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Asian slump has pushed millions more into poverty

WASHINGTON -- A world that had been making progress finds itself with 200 million more people in abject poverty than a decade ago.

A new World Bank report blames the Asian financial crisis for increasing poverty across Asia and much of the rest of the world. It calls for bailout programs and preventive measures to provide urgent relief for suffering people, not just suffering economies.In its first detailed look at the impact of the Asian financial crisis on global poverty, the bank estimates 200 million "newly poor," with setbacks in the modestly successful march against poverty in Africa, South Asia, East Asia and Latin America.

"Countries that until recently believed they were turning the tide in the fight against poverty are witnessing its re-emergence," said World Bank President James D. Wolfensohn. "We must now draw on the lessons of recent experience to help us reshape our strategies for the future."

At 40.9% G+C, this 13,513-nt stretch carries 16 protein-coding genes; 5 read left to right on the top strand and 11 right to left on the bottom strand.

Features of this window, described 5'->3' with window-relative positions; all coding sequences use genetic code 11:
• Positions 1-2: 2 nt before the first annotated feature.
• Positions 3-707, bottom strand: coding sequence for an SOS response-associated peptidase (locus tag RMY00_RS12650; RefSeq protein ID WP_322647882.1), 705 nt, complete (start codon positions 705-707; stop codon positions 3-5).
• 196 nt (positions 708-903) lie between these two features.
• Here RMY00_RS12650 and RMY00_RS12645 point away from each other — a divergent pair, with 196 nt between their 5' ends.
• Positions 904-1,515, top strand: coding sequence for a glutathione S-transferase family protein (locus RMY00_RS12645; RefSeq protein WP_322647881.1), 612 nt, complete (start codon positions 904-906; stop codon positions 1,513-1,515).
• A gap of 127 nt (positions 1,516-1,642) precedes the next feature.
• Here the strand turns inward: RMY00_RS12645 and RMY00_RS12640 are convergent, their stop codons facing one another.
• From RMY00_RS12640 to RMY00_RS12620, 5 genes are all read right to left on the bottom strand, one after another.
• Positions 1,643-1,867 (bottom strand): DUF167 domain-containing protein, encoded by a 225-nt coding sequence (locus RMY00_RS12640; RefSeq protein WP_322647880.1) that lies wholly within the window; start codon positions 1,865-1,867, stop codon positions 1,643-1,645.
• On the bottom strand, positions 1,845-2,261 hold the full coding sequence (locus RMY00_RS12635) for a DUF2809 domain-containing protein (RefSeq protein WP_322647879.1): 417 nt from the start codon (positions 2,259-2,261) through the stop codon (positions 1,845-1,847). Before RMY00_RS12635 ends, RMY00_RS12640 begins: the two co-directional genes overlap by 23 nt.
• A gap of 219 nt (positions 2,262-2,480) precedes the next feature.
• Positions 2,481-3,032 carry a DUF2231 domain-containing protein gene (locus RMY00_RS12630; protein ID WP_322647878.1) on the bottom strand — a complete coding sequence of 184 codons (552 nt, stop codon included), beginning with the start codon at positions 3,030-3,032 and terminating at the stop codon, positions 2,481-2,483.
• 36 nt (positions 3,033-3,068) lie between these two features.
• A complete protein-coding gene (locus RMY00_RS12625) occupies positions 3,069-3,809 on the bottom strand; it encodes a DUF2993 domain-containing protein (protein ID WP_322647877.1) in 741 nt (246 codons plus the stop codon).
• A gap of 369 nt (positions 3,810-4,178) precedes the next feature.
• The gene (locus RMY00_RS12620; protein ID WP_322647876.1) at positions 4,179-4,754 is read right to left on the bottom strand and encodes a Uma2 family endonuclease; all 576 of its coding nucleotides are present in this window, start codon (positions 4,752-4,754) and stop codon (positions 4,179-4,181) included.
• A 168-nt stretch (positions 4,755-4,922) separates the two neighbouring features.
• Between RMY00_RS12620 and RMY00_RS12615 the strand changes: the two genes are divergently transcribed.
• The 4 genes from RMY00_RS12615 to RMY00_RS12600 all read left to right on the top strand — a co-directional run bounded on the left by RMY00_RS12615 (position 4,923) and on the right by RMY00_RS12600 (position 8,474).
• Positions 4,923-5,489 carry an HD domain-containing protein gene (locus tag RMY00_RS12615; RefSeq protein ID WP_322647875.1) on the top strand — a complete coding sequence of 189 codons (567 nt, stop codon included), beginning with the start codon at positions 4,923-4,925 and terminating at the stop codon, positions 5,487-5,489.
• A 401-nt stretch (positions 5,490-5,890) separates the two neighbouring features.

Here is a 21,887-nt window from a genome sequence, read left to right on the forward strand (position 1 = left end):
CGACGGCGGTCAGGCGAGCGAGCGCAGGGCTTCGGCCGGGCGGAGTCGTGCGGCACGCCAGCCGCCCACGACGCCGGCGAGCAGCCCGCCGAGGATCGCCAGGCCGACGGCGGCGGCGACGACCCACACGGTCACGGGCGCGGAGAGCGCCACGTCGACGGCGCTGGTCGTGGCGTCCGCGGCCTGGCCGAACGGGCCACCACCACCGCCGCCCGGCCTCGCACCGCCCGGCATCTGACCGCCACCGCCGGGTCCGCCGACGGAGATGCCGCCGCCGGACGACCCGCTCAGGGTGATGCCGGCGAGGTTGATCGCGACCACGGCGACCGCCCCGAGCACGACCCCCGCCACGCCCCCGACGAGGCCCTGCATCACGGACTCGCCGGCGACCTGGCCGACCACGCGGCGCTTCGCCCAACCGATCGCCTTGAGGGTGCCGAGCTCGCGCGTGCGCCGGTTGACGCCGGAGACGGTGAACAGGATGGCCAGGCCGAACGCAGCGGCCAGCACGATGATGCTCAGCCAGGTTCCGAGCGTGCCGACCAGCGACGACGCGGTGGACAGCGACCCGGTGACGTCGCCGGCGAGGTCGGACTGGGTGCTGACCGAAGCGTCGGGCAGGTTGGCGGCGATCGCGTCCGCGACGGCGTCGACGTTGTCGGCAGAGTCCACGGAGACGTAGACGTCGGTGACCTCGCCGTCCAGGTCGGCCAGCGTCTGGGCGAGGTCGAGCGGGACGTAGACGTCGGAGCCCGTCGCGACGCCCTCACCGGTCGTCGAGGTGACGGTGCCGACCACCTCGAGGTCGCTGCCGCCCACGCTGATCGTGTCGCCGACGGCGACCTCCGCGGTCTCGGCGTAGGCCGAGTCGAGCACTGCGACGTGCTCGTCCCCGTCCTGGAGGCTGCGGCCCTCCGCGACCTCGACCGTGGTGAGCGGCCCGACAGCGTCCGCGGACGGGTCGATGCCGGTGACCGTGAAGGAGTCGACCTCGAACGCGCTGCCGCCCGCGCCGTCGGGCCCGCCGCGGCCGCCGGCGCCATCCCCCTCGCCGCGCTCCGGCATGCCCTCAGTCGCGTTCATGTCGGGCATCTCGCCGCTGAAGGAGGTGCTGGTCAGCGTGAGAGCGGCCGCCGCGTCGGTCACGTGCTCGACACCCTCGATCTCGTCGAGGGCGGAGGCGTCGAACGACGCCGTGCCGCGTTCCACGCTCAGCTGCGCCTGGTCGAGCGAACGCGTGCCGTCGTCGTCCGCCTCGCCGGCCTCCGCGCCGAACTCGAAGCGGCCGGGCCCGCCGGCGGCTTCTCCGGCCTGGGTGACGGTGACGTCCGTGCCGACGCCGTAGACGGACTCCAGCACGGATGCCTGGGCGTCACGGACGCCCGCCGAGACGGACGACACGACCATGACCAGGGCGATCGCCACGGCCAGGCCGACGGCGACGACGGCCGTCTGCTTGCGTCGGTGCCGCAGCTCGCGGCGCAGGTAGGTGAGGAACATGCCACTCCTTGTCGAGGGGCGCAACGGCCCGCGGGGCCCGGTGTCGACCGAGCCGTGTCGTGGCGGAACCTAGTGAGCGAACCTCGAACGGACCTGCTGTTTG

The bank will stress programs that provide social protections, referred to by economists as "safety nets," it said in its annual update on global poverty. Planned measures include programs to provide unemployment insurance, subsidized school fees, job creation and food subsidies.

The bank is responding to data showing poverty rising again in India, continuing to go up in Africa and sharply worsening across Eastern Europe and Central Asia. Among the hardest hit are the poor of Indonesia, whose numbers have increased by 30 million since the crisis began in 1997.

Worldwide, the number of people below the abject poverty level of $1 a day income is estimated at 1.5 billion -- up 200 million from 1993. Final figures for 1999 will not be available for several years, but the estimate is based on trends since 1.2 billion poor were counted in 1987.

Despite the gloomy outlook for global poverty, the bank reported widespread progress in health and education. An exception to the increase in poverty is China, where the number of poor is believed to have declined from 280 million in 1990 to 125 million in 1997.